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The Problem with Plastic: Us

Updated: Feb 27, 2023

Shout out to the anti-hero in all of us.


Before we begin on us however, one important thing to note. The same forces that co-opted the recycling logo and brainwashed us all into thinking there was a feasible way to recycle plastic have come together to put the onus for action on us. Campaigns from oil giants encourage you to measure your carbon footprint. Offset your airplane miles. Make better decisions at your home (not ours). Our friend Jay made a great video about this a couple years back for Earth Day where he explains the origins of the consumer carbon footprint. Go watch it, we'll wait.


Absurd isn't it? Not to toot our own horn (hey it is our website!), but taking responsibility for the entire lifecycle of a product is one of the key promises we make about our products at Switch. We believe every manufacturer should be made to embrace Extended Producer Responsibility and be liable for their products even after they pass their use-by dates. In doing so, companies will design products with materials that are easily recycled if needed (like ours), and ideally design them with re-use in mind. Recycling has been presented as a panacea to all our problems, but the truth is it's the worst of the good options we have.


Anyway....


When the latest Greenpeace report dropped last October, NPR again followed up on its plastics reporting looking at what was happening here in the US.


The result is that plastic trash has few markets — a reality the public has not wanted to hear. Trent Carpenter, the general manager of Southern Oregon Sanitation, says when they told customers a couple years ago that they could no longer take any plastic trash other than soda bottles and jugs — like milk containers and detergent bottles — people were upset. They wanted to put their strawberry containers, bags, yogurt cups and all manner of plastic trash in their recycling bin. "We had to re-educate individuals that a great deal of that material is ending up in a landfill," Carpenter said. "It's not going to a recycling facility and being recycled. It's going to a recycling facility and being landfilled someplace else because [you] can't do anything with that material."

At the heart of this idea is a seemingly contradictory thought: if we want to recycle more plastic, we need to put more of it into the trash. In doing so, the quality of the plastic going into recycling centers improves and the industry as a whole can start to move towards recycling these products profitably.


So where does that leave us? It doesn't feel like we have a lot of good options does it? There are a few things we've been doing at Switch in our own homes to try and lighten the load on the planet, though we also want to say this is not hard and we all have a limited amount of time to try and do better while also staying sane. It's in the interests of staying sane that we have a few links to companies or products meeting us where we are at in our every day lives instead of demanding behaviorally-unsustainable changes. None of these options are perfect, but if we wait around for perfection the planet is just going to burn anyway.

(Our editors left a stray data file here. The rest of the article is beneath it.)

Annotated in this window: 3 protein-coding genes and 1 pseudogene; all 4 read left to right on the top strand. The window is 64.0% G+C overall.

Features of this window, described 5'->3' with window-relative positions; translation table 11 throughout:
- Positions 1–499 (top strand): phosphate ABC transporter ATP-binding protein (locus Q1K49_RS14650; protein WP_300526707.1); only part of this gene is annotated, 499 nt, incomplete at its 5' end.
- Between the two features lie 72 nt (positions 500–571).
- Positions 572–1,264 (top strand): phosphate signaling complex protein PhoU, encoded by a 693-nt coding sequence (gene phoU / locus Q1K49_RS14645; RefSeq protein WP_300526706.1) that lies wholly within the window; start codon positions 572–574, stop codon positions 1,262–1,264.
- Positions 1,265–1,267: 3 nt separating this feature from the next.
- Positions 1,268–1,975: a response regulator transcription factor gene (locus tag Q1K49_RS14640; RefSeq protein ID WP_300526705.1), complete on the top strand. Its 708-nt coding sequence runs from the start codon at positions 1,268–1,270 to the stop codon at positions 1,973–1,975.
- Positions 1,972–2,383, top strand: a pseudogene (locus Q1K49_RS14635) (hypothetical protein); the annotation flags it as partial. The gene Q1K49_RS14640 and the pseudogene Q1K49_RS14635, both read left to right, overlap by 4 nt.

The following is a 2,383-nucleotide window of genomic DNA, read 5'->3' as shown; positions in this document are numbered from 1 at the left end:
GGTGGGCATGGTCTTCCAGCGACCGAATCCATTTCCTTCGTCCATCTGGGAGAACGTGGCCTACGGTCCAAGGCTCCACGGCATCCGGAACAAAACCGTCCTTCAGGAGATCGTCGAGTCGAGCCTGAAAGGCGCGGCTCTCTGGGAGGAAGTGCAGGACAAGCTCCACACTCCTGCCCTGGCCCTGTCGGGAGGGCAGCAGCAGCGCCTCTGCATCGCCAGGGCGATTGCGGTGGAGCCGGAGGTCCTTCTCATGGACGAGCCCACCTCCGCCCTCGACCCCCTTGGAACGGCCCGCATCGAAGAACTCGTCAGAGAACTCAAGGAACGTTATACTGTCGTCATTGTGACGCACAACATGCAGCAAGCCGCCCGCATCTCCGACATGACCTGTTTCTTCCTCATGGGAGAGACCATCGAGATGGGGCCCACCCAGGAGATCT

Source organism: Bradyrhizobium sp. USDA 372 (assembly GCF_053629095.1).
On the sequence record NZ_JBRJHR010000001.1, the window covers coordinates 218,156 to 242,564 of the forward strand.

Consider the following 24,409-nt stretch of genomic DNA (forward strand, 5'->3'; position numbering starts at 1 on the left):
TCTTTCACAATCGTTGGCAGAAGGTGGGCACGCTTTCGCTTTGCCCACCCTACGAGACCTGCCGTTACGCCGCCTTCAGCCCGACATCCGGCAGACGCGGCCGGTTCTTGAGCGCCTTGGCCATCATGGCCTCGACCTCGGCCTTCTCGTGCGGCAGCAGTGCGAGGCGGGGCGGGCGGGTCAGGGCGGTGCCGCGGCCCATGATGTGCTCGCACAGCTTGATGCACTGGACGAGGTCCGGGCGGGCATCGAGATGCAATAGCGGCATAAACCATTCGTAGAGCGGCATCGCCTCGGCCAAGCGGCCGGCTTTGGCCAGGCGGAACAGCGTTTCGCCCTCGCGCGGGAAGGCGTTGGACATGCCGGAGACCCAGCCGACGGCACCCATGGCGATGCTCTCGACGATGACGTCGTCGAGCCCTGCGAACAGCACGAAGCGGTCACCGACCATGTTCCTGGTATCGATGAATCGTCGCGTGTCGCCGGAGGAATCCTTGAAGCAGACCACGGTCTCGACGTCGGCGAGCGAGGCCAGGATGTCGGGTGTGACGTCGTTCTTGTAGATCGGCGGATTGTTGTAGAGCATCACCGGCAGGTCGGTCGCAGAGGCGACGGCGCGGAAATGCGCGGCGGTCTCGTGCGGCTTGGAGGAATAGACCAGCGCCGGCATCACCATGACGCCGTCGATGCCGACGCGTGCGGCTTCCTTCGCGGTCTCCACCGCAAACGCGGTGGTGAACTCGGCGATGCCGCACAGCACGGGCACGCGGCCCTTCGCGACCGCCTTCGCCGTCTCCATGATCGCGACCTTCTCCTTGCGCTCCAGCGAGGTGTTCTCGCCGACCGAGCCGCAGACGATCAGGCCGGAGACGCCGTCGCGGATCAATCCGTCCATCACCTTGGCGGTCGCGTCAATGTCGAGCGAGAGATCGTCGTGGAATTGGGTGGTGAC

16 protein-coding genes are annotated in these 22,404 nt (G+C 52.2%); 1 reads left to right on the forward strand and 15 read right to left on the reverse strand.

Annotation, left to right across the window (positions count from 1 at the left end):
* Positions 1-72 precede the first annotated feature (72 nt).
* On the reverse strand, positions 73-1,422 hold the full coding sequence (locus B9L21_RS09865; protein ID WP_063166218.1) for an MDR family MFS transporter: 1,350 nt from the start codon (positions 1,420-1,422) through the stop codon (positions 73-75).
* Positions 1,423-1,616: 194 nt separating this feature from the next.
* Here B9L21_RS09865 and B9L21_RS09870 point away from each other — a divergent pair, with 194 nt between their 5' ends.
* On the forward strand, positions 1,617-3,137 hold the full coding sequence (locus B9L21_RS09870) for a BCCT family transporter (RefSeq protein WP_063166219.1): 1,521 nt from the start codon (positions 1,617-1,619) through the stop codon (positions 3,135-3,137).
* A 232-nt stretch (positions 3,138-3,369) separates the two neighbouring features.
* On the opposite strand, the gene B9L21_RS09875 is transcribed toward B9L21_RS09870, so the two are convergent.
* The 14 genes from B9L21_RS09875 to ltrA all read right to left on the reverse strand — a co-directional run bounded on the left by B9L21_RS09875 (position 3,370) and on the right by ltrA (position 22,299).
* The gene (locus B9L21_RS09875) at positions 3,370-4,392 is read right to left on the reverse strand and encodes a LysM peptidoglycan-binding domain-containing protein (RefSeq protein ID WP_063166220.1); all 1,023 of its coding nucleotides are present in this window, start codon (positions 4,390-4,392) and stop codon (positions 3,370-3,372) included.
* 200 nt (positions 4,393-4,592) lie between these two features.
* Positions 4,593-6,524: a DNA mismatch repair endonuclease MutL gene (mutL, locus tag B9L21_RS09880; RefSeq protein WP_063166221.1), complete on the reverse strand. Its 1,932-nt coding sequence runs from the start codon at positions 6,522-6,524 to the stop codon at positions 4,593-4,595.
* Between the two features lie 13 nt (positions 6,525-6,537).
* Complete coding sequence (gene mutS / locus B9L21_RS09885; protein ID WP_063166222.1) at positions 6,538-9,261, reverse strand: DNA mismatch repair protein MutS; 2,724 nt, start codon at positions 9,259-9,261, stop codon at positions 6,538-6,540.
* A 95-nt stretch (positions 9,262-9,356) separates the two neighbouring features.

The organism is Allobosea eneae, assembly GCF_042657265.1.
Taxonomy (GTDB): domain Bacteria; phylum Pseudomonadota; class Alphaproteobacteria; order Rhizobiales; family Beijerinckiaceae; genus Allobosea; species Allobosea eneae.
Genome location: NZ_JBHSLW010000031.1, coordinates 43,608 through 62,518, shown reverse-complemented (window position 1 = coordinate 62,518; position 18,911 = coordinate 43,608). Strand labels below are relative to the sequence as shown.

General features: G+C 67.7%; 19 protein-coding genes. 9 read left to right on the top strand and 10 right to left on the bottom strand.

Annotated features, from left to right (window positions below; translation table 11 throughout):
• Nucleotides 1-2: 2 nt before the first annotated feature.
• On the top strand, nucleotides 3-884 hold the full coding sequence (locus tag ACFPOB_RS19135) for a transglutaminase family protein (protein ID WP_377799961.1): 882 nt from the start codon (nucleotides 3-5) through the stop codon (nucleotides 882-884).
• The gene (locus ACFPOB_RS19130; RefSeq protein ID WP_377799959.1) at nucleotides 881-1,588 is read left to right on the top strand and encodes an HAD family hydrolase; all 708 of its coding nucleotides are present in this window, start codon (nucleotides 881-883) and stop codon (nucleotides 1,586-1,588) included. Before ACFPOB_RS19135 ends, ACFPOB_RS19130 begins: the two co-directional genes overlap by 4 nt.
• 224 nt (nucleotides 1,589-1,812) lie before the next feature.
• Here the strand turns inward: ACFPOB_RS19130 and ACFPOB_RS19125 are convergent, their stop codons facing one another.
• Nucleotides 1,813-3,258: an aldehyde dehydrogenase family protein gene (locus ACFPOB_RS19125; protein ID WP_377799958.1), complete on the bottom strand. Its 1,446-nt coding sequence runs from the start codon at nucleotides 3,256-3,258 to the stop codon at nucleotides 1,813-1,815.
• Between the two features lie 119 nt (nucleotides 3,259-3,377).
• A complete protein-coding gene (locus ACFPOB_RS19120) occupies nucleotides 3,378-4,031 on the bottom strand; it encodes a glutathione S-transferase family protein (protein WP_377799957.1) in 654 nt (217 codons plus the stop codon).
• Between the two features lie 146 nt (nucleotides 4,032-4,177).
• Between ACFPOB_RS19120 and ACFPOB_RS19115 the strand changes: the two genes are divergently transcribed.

First, New York is trying to become the fifth state (after California, Colorado, Maine and Oregon) to pass an Extended Producer Responsibility bill for packaging. Those in New York, send your State representative a note expressing your support for this bill. Along these same lines, California is also looking into whether it can hold oil companies responsible for their lies regarding plastic recycling. Nothing to be done by the average consumer but we'll be watching this with interest.


Closer to home, Nic has started getting all his kitchen and bathroom basics from Grove Collaborative. They do a good job of making it easy to refill and re-use everyday cleaning items, while other household staples like tissues are made from bamboo which is a wonderfully sustainable material.


Our friends at Deliver Zero are working with the restaurant industry to have them adopt reusable packaging on take out. If you're in New York you might have seen them show up when ordering food your app of choice, we've been using them and it's a great way to reduce the amount of plastic going into recycling bins each week.


I'm also a fan of Native Deodorant, and they now have product that comes entirely plastic-free.


The point of all this, is waiting around for a silver bullet is not an option. But by making small changes in who you buy from you can start to tilt the balance back in the planet's favor.


Speaking of, today is a great day to start getting plastic out of your work-life. Remember: we can't switch planets, so let's Switch everything else.

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